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Fleet & Vessel Optimization

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The National Transportation Safe- ty Board (NTSB) recently released its annual “Top 10 Most Wanted List” of Transportation Improvements for 2014. New this year was the issue of passenger vessel safety. Between 2000 and 2010, several accidents involving passenger vessels occurred.

Additionally, NTSB investigations “revealed in numerous cases that the cause of an accident was not the fail- ure of the vessel but the lack of good safety practices that led to the loss of life and injuries.”

The domestic passenger vessel industry is highly regulated. Safety regulations for small passenger ves- sels took effect starting in 1996 for new construction, with phased im- plementation for existing vessels to be completed no later than March 2006. These regulations substantial- ly upgraded small passenger vessel lifesaving equipment requirements.

Since then, the defi ned weight of passengers on these vessels has been adjusted to 185 pounds, fully 25 pounds more than the previous benchmark of 160 pounds. Myriad other regulations also apply.

Not surprisingly, the Passenger

Vessel Association (PVA), the voice of this diverse, but important sector of the domestic maritime industry, thinks that they have been painted unfairly. So does the U.S. Coast

Guard’s Assistant Commandant for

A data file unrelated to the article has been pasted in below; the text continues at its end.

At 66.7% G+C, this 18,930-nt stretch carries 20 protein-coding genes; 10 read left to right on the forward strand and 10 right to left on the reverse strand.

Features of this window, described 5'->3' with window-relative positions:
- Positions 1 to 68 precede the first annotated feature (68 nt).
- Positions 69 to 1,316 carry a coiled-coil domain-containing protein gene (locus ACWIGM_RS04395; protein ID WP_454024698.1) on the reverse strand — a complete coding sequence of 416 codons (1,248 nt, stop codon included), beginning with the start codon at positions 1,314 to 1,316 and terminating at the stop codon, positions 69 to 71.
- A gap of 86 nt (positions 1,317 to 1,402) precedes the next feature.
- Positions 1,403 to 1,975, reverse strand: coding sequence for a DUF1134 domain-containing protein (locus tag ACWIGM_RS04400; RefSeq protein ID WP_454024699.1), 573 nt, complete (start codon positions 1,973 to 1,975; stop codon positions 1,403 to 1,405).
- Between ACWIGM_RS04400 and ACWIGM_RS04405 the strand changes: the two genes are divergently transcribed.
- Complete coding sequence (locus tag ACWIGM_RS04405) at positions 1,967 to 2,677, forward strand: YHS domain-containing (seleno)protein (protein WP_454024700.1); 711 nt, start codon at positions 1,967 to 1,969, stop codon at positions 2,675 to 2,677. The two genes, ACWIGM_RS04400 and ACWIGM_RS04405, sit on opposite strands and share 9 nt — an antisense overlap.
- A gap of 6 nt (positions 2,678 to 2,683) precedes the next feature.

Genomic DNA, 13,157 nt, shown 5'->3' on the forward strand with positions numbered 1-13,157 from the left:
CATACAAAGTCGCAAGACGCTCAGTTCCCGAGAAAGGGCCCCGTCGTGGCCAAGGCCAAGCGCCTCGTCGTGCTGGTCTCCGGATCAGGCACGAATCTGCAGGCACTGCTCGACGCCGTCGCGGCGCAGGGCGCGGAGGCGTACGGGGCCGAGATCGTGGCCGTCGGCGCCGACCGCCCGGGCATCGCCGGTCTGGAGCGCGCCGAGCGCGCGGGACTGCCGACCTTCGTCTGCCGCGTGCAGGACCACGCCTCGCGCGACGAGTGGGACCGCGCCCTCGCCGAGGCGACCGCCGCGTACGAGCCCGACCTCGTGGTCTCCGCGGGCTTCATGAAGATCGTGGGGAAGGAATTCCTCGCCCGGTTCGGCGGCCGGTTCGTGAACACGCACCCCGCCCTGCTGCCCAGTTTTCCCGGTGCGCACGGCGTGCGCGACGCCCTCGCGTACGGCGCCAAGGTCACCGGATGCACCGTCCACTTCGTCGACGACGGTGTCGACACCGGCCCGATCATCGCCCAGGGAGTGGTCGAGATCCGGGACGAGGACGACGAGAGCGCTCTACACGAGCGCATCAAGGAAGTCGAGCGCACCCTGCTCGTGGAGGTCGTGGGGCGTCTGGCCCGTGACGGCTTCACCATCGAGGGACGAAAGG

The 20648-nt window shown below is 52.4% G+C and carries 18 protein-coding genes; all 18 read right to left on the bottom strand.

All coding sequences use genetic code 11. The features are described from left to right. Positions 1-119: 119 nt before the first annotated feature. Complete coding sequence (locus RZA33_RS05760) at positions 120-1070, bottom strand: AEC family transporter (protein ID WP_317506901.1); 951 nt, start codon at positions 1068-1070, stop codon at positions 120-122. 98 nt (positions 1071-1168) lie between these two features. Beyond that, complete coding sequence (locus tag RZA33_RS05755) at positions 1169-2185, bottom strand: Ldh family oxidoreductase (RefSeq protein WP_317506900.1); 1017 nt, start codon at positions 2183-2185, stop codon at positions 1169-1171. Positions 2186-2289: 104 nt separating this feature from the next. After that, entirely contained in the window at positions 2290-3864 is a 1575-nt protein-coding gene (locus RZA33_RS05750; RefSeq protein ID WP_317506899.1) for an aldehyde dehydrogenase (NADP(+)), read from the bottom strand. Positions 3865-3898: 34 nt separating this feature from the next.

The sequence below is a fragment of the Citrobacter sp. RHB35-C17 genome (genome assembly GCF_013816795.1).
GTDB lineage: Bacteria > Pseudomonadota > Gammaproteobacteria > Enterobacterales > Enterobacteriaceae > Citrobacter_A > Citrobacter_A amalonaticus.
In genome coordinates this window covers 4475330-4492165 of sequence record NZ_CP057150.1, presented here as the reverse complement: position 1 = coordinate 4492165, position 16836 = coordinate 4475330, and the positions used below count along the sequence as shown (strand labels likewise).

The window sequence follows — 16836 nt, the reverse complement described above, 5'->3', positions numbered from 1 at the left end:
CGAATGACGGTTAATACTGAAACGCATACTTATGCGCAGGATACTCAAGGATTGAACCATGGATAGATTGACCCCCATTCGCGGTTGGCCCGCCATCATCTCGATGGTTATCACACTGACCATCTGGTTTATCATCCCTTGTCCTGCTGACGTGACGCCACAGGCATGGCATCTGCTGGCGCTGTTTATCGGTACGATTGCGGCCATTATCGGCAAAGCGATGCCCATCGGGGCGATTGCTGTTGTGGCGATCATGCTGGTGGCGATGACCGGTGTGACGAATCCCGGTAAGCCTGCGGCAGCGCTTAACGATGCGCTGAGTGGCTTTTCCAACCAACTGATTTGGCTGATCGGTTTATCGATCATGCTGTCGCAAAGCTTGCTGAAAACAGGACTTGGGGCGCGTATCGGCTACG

Prevention, Admiral Joseph Servi- dio, who recently praised the PVA for its strong safety record. PVA emphasizes safety in any number of ways, including the development and testing of its “Flagship” Safety

Management System. The Coast

Guard also says that fatalities and injuries on small passenger vessels “are very rare occurrences” and when grouped by type of accident, “there are no trends and patterns.” But, don’t take their word for it. Instead, look at the numbers:

Because a single major event has a signifi cant impact on the statistics because of historically low fatality rates in this sector, the NTSB’s own numbers are particularly useful dis- pelling any notions about unsafe operations. Of the 32,885 trans- portation fatalities reported in 2010 by the NTSB (Figure 1), just 733

Passenger Vessel Safety Record Defi es NTSB Hit List 6,000: Number of small passenger vessels. 550: Number of vessel operators and associate members of the Passenger Vessel Association (PVA). 200 million: number of passengers carried annually. 447,150: Aggregate passenger capacity of the nation’s passenger vessel fl eet. 7 to 1,300: range of passenger capacities on board the PVA fl eet. 185: Coast Guard’s Assumed weight of each passenger in pounds (January 1 2012). 160: Previous assumed weight of passengers in pounds. < 2: average of fatalities per year nationwide due to ferry vessel operations (Coast Guard data).

Domestic Passenger Vessels at a Glance … 8 MN

March 2014

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